Bureau of Labor Statistics

Careers in construction: Building opportunity

| August 2018

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Perhaps you enjoy working with your hands on projects that will be around for years to come. Or maybe you’re looking for a job that pays well and has a promising future. These are among the many reasons to consider a career in construction.

In June 2018, there were 263,000 job openings in the construction industry, according to preliminary estimates from the U.S. Bureau of Labor Statistics (BLS). Through 2026, BLS projects faster-than-average employment growth in the industry. What’s more, its median annual wage of $45,820 in 2017 surpassed the $37,690 median wage for all industries.

And although some occupations in the construction industry typically require a college degree, you can enter many others with a high school diploma or less education. Read on to learn about construction careers.

Rebounding employment

Preliminary BLS data show that there were 7.2 million construction jobs in July 2018. That marks the highest employment level for the construction industry in a decade.

Leading into and through the Great Recession, the industry experienced declines in employment. In recent years, however, employment has trended upward. (See chart 1.)

View Chart Data

Chart 1. Construction industry employment, January 1998–July 2018 (seasonally adjusted) and projected 2026
Date Actual employment Projected employment

Jan-98

5,983,000

Feb-98

5,997,000

Mar-98

5,969,000

Apr-98

6,049,000

May-98

6,087,000

Jun-98

6,130,000

Jul-98

6,172,000

Aug-98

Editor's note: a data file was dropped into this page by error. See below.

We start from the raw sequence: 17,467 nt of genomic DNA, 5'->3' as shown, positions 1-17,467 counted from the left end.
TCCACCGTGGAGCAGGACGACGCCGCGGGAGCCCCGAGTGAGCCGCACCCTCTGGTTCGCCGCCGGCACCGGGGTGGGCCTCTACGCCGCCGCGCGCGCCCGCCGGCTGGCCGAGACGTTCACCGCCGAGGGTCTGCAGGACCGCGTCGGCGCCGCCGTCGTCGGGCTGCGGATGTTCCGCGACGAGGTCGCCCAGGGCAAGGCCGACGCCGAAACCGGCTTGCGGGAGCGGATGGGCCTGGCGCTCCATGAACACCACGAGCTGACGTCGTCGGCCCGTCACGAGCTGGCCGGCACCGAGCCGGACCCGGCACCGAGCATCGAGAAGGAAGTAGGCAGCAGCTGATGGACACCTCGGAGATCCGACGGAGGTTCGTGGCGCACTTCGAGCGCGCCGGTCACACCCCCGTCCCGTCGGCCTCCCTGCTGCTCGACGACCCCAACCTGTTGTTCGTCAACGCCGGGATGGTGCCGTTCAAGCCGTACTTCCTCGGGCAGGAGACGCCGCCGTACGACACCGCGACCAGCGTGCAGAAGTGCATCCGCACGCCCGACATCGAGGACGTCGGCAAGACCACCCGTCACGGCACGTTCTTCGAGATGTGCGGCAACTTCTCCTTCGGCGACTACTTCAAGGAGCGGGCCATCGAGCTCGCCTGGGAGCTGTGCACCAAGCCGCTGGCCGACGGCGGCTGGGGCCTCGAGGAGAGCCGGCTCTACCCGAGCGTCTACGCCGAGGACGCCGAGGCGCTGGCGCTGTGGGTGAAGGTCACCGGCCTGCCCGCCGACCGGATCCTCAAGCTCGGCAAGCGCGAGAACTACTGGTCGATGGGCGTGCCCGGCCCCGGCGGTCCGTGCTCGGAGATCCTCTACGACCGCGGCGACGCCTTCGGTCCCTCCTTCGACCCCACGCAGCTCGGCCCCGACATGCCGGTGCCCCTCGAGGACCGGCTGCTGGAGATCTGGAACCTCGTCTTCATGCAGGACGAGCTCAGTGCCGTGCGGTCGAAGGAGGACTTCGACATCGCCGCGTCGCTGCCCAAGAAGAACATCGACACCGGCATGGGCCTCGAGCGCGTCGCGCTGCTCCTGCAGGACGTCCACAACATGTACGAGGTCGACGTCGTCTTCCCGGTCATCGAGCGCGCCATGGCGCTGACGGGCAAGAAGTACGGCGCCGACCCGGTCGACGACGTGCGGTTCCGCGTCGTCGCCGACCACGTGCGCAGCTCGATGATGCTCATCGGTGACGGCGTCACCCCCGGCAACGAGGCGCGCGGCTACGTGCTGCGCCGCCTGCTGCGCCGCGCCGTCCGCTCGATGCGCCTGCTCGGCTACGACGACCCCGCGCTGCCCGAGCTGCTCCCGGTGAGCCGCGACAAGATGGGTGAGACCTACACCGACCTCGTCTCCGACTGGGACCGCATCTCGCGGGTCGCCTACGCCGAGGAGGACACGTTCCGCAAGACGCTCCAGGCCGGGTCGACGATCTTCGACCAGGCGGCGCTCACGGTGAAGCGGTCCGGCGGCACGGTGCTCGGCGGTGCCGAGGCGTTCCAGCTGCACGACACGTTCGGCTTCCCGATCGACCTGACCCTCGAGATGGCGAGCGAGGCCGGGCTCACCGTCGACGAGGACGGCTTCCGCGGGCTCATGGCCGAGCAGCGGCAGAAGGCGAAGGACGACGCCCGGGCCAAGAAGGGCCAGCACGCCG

6,215,000

Sep-98

6,225,000

Oct-98

6,262,000

Nov-98

6,301,000

Dec-98

6,378,000

Jan-99

6,357,000

Feb-99

6,429,000

Mar-99

6,402,000

Apr-99

6,480,000

May-99

6,516,000

Jun-99

6,547,000

Jul-99

6,571,000

Aug-99

6,586,000

Sep-99

6,613,000

Oct-99

6,640,000

Nov-99

6,687,000

Dec-99

6,709,000

Jan-00

6,752,000

Feb-00

6,730,000

Mar-00

6,811,000

Apr-00

6,794,000

May-00

6,770,000

Jun-00

6,778,000

Jul-00

6,794,000

Aug-00

6,796,000

Sep-00

6,807,000

Oct-00

6,814,000

Nov-00

6,817,000

Dec-00

6,792,000

Jan-01

6,824,000

Feb-01

6,841,000

Mar-01

6,862,000

Apr-01

6,844,000

May-01

6,849,000

Jun-01

6,840,000

Jul-01

6,845,000

Aug-01

6,827,000

Sep-01

6,813,000

Oct-01

6,804,000

Nov-01

6,784,000

Dec-01

6,785,000

Jan-02

6,775,000

Feb-02

6,766,000

Mar-02

6,755,000

Apr-02

6,710,000

May-02

6,684,000

Jun-02

6,701,000

Jul-02

6,688,000

Aug-02

6,701,000

Sep-02

6,702,000

Oct-02

6,689,000

Nov-02

6,713,000

Dec-02

6,700,000

Jan-03

6,704,000

Feb-03

6,667,000

Mar-03

6,654,000

Apr-03

6,689,000

May-03

6,706,000

Jun-03

6,723,000

Jul-03

6,735,000

Aug-03

6,760,000

Sep-03

6,783,000

Oct-03

6,784,000

Nov-03

6,796,000

Dec-03

6,827,000

Jan-04

6,848,000

Feb-04

6,838,000

Mar-04

6,887,000

Apr-04

6,901,000

May-04

6,948,000

Jun-04

6,962,000

Jul-04

6,977,000

Aug-04

7,003,000

Sep-04

7,029,000

Oct-04

7,077,000

Nov-04

7,091,000

Dec-04

7,117,000

Jan-05

7,095,000

Feb-05

7,153,000

Mar-05

7,181,000

Apr-05

7,266,000

May-05

7,294,000

Jun-05

7,333,000

Jul-05

7,353,000

Aug-05

7,394,000

Sep-05

7,415,000

Oct-05

7,460,000

Nov-05

7,524,000

Dec-05

7,533,000

Jan-06

7,601,000

Feb-06

7,664,000

Mar-06

7,689,000

Apr-06

7,726,000

May-06

7,713,000

Jun-06

7,699,000

Jul-06

7,712,000

Aug-06

7,720,000

Sep-06

7,718,000

Oct-06

7,682,000

Nov-06

7,666,000

Dec-06

7,685,000

Jan-07

7,725,000

Feb-07

7,626,000

Mar-07

7,706,000

Apr-07

7,686,000

May-07

7,673,000

Jun-07

7,687,000

Jul-07

7,660,000

Aug-07

7,610,000

Sep-07

7,577,000

Oct-07

7,565,000

Nov-07

7,523,000

Dec-07

7,490,000

Jan-08

7,476,000

Feb-08

7,453,000

Mar-08

7,406,000

Apr-08

7,327,000

May-08

7,274,000

Jun-08

7,213,000

Jul-08

7,160,000

Aug-08

7,114,000

Sep-08

7,044,000

Oct-08

6,967,000

Nov-08

6,813,000

Dec-08

6,701,000

Jan-09

6,567,000

Feb-09

6,446,000

Mar-09

6,291,000

Apr-09

6,154,000

May-09

6,100,000

Jun-09

6,010,000

Jul-09

5,932,000